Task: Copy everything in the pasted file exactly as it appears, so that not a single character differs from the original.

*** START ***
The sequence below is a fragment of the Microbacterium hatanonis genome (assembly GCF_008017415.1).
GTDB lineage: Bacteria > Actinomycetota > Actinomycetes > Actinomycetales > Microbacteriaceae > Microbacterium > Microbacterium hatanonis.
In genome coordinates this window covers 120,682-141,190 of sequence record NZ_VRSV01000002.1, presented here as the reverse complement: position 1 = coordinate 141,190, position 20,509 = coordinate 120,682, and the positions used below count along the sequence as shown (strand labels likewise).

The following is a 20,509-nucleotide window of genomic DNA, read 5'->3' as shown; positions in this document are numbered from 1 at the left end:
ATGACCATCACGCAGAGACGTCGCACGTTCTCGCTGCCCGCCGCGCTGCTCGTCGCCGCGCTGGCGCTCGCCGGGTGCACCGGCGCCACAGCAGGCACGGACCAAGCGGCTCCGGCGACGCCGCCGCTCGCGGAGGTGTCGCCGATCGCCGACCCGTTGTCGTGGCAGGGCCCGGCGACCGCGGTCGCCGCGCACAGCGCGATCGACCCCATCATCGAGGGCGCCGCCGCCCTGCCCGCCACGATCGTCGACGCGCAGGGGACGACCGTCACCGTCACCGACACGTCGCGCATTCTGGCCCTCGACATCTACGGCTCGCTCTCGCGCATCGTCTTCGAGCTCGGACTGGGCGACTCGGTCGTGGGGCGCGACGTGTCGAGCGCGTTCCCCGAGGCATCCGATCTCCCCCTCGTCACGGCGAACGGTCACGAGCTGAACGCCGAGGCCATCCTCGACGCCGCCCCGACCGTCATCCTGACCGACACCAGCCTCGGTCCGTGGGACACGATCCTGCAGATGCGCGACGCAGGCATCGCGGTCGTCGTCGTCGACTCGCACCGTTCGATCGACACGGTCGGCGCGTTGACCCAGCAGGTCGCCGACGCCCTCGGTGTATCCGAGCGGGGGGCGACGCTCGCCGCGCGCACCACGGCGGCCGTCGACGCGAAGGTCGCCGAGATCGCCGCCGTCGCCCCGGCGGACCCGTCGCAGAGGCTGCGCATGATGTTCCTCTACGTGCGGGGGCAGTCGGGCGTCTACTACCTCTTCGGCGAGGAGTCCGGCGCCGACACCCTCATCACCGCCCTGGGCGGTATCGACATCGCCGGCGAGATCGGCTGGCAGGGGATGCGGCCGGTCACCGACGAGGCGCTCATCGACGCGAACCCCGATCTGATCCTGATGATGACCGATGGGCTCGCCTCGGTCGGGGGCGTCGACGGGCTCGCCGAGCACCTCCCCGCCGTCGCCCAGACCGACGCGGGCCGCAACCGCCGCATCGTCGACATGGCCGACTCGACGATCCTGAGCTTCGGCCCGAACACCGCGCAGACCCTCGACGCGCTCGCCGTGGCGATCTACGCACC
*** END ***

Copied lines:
The sequence below is a fragment of the Microbacterium hatanonis genome (assembly GCF_008017415.1).
GTDB lineage: Bacteria > Actinomycetota > Actinomycetes > Actinomycetales > Microbacteriaceae > Microbacterium > Microbacterium hatanonis.
In genome coordinates this window covers 120,682-141,190 of sequence record NZ_VRSV01000002.1, presented here as the reverse complement: position 1 = coordinate 141,190, position 20,509 = coordinate 120,682, and the positions used below count along the sequence as shown (strand labels likewise).

The following is a 20,509-nucleotide window of genomic DNA, read 5'->3' as shown; positions in this document are numbered from 1 at the left end:
ATGACCATCACGCAGAGACGTCGCACGTTCTCGCTGCCCGCCGCGCTGCTCGTCGCCGCGCTGGCGCTCGCCGGGTGCACCGGCGCCACAGCAGGCACGGACCAAGCGGCTCCGGCGACGCCGCCGCTCGCGGAGGTGTCGCCGATCGCCGACCCGTTGTCGTGGCAGGGCCCGGCGACCGCGGTCGCCGCGCACAGCGCGATCGACCCCATCATCGAGGGCGCCGCCGCCCTGCCCGCCACGATCGTCGACGCGCAGGGGACGACCGTCACCGTCACCGACACGTCGCGCATTCTGGCCCTCGACATCTACGGCTCGCTCTCGCGCATCGTCTTCGAGCTCGGACTGGGCGACTCGGTCGTGGGGCGCGACGTGTCGAGCGCGTTCCCCGAGGCATCCGATCTCCCCCTCGTCACGGCGAACGGTCACGAGCTGAACGCCGAGGCCATCCTCGACGCCGCCCCGACCGTCATCCTGACCGACACCAGCCTCGGTCCGTGGGACACGATCCTGCAGATGCGCGACGCAGGCATCGCGGTCGTCGTCGTCGACTCGCACCGTTCGATCGACACGGTCGGCGCGTTGACCCAGCAGGTCGCCGACGCCCTCGGTGTATCCGAGCGGGGGGCGACGCTCGCCGCGCGCACCACGGCGGCCGTCGACGCGAAGGTCGCCGAGATCGCCGCCGTCGCCCCGGCGGACCCGTCGCAGAGGCTGCGCATGATGTTCCTCTACGTGCGGGGGCAGTCGGGCGTCTACTACCTCTTCGGCGAGGAGTCCGGCGCCGACACCCTCATCACCGCCCTGGGCGGTATCGACATCGCCGGCGAGATCGGCTGGCAGGGGATGCGGCCGGTCACCGACGAGGCGCTCATCGACGCGAACCCCGATCTGATCCTGATGATGACCGATGGGCTCGCCTCGGTCGGGGGCGTCGACGGGCTCGCCGAGCACCTCCCCGCCGTCGCCCAGACCGACGCGGGCCGCAACCGCCGCATCGTCGACATGGCCGACTCGACGATCCTGAGCTTCGGCCCGAACACCGCGCAGACCCTCGACGCGCTCGCCGTGGCGATCTACGCACC